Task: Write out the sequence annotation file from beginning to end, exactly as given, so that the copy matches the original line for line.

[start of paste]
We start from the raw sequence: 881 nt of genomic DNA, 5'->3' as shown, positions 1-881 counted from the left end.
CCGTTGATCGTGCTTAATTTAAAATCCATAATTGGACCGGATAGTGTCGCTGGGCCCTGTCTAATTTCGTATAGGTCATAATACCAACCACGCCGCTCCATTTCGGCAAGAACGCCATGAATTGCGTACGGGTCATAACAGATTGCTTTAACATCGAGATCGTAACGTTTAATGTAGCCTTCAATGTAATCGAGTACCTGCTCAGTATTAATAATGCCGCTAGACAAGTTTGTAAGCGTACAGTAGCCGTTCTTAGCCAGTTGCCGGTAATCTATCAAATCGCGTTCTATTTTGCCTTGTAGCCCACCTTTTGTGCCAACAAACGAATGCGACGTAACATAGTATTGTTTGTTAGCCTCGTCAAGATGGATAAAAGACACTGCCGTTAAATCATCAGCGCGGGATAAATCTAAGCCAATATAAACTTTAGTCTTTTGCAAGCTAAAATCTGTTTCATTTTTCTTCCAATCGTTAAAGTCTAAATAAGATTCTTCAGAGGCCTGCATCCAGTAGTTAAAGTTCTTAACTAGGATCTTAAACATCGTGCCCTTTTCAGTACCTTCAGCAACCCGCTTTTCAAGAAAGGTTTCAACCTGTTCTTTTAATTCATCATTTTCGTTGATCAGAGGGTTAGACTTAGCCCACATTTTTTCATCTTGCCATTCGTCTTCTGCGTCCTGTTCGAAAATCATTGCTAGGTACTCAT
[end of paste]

We start from the raw sequence: 881 nt of genomic DNA, 5'->3' as shown, positions 1-881 counted from the left end.
CCGTTGATCGTGCTTAATTTAAAATCCATAATTGGACCGGATAGTGTCGCTGGGCCCTGTCTAATTTCGTATAGGTCATAATACCAACCACGCCGCTCCATTTCGGCAAGAACGCCATGAATTGCGTACGGGTCATAACAGATTGCTTTAACATCGAGATCGTAACGTTTAATGTAGCCTTCAATGTAATCGAGTACCTGCTCAGTATTAATAATGCCGCTAGACAAGTTTGTAAGCGTACAGTAGCCGTTCTTAGCCAGTTGCCGGTAATCTATCAAATCGCGTTCTATTTTGCCTTGTAGCCCACCTTTTGTGCCAACAAACGAATGCGACGTAACATAGTATTGTTTGTTAGCCTCGTCAAGATGGATAAAAGACACTGCCGTTAAATCATCAGCGCGGGATAAATCTAAGCCAATATAAACTTTAGTCTTTTGCAAGCTAAAATCTGTTTCATTTTTCTTCCAATCGTTAAAGTCTAAATAAGATTCTTCAGAGGCCTGCATCCAGTAGTTAAAGTTCTTAACTAGGATCTTAAACATCGTGCCCTTTTCAGTACCTTCAGCAACCCGCTTTTCAAGAAAGGTTTCAACCTGTTCTTTTAATTCATCATTTTCGTTGATCAGAGGGTTAGACTTAGCCCACATTTTTTCATCTTGCCATTCGTCTTCTGCGTCCTGTTCGAAAATCATTGCTAGGTACTCAT